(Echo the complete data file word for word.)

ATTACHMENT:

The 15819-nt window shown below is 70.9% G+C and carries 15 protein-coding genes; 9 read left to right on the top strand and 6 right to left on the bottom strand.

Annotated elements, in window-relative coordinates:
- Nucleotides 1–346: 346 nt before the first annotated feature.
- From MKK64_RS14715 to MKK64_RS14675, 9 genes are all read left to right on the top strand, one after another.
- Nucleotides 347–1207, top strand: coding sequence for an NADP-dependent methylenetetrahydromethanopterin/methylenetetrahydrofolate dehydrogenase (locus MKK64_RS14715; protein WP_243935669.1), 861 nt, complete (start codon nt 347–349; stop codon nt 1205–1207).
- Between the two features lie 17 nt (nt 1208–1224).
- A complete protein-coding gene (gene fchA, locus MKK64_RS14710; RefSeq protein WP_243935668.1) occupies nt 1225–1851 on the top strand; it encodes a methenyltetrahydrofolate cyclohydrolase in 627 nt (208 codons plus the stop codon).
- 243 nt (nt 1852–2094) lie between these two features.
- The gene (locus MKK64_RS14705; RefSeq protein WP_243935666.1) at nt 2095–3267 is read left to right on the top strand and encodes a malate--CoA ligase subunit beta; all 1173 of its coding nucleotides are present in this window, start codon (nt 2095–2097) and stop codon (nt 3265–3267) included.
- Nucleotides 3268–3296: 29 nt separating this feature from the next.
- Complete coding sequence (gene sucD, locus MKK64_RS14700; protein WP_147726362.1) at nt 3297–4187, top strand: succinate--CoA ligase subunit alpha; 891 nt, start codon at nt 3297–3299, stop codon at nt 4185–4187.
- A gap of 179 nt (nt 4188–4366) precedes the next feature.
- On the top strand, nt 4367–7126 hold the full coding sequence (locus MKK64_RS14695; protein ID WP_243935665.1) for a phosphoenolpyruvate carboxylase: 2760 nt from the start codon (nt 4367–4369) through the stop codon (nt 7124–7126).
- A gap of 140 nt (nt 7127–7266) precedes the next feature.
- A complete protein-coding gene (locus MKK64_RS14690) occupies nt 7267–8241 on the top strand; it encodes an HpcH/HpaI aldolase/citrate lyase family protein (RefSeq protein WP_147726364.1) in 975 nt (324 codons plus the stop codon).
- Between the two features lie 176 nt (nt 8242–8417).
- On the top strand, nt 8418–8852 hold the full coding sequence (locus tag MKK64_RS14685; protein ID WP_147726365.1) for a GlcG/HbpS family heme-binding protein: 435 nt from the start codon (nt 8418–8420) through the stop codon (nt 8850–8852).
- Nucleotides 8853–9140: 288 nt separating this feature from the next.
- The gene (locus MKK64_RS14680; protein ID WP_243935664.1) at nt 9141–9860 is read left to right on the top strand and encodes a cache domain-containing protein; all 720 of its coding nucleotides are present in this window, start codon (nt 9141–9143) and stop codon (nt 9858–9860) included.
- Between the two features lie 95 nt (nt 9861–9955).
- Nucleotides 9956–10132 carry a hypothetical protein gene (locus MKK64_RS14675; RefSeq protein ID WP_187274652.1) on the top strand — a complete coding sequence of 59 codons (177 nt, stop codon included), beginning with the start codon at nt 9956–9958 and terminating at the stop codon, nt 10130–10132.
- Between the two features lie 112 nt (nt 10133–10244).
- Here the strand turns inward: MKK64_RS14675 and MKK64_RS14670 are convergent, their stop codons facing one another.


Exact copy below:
The 15819-nt window shown below is 70.9% G+C and carries 15 protein-coding genes; 9 read left to right on the top strand and 6 right to left on the bottom strand.

Annotated elements, in window-relative coordinates:
- Nucleotides 1–346: 346 nt before the first annotated feature.
- From MKK64_RS14715 to MKK64_RS14675, 9 genes are all read left to right on the top strand, one after another.
- Nucleotides 347–1207, top strand: coding sequence for an NADP-dependent methylenetetrahydromethanopterin/methylenetetrahydrofolate dehydrogenase (locus MKK64_RS14715; protein WP_243935669.1), 861 nt, complete (start codon nt 347–349; stop codon nt 1205–1207).
- Between the two features lie 17 nt (nt 1208–1224).
- A complete protein-coding gene (gene fchA, locus MKK64_RS14710; RefSeq protein WP_243935668.1) occupies nt 1225–1851 on the top strand; it encodes a methenyltetrahydrofolate cyclohydrolase in 627 nt (208 codons plus the stop codon).
- 243 nt (nt 1852–2094) lie between these two features.
- The gene (locus MKK64_RS14705; RefSeq protein WP_243935666.1) at nt 2095–3267 is read left to right on the top strand and encodes a malate--CoA ligase subunit beta; all 1173 of its coding nucleotides are present in this window, start codon (nt 2095–2097) and stop codon (nt 3265–3267) included.
- Nucleotides 3268–3296: 29 nt separating this feature from the next.
- Complete coding sequence (gene sucD, locus MKK64_RS14700; protein WP_147726362.1) at nt 3297–4187, top strand: succinate--CoA ligase subunit alpha; 891 nt, start codon at nt 3297–3299, stop codon at nt 4185–4187.
- A gap of 179 nt (nt 4188–4366) precedes the next feature.
- On the top strand, nt 4367–7126 hold the full coding sequence (locus MKK64_RS14695; protein ID WP_243935665.1) for a phosphoenolpyruvate carboxylase: 2760 nt from the start codon (nt 4367–4369) through the stop codon (nt 7124–7126).
- A gap of 140 nt (nt 7127–7266) precedes the next feature.
- A complete protein-coding gene (locus MKK64_RS14690) occupies nt 7267–8241 on the top strand; it encodes an HpcH/HpaI aldolase/citrate lyase family protein (RefSeq protein WP_147726364.1) in 975 nt (324 codons plus the stop codon).
- Between the two features lie 176 nt (nt 8242–8417).
- On the top strand, nt 8418–8852 hold the full coding sequence (locus tag MKK64_RS14685; protein ID WP_147726365.1) for a GlcG/HbpS family heme-binding protein: 435 nt from the start codon (nt 8418–8420) through the stop codon (nt 8850–8852).
- Nucleotides 8853–9140: 288 nt separating this feature from the next.
- The gene (locus MKK64_RS14680; protein ID WP_243935664.1) at nt 9141–9860 is read left to right on the top strand and encodes a cache domain-containing protein; all 720 of its coding nucleotides are present in this window, start codon (nt 9141–9143) and stop codon (nt 9858–9860) included.
- Between the two features lie 95 nt (nt 9861–9955).
- Nucleotides 9956–10132 carry a hypothetical protein gene (locus MKK64_RS14675; RefSeq protein ID WP_187274652.1) on the top strand — a complete coding sequence of 59 codons (177 nt, stop codon included), beginning with the start codon at nt 9956–9958 and terminating at the stop codon, nt 10130–10132.
- Between the two features lie 112 nt (nt 10133–10244).
- Here the strand turns inward: MKK64_RS14675 and MKK64_RS14670 are convergent, their stop codons facing one another.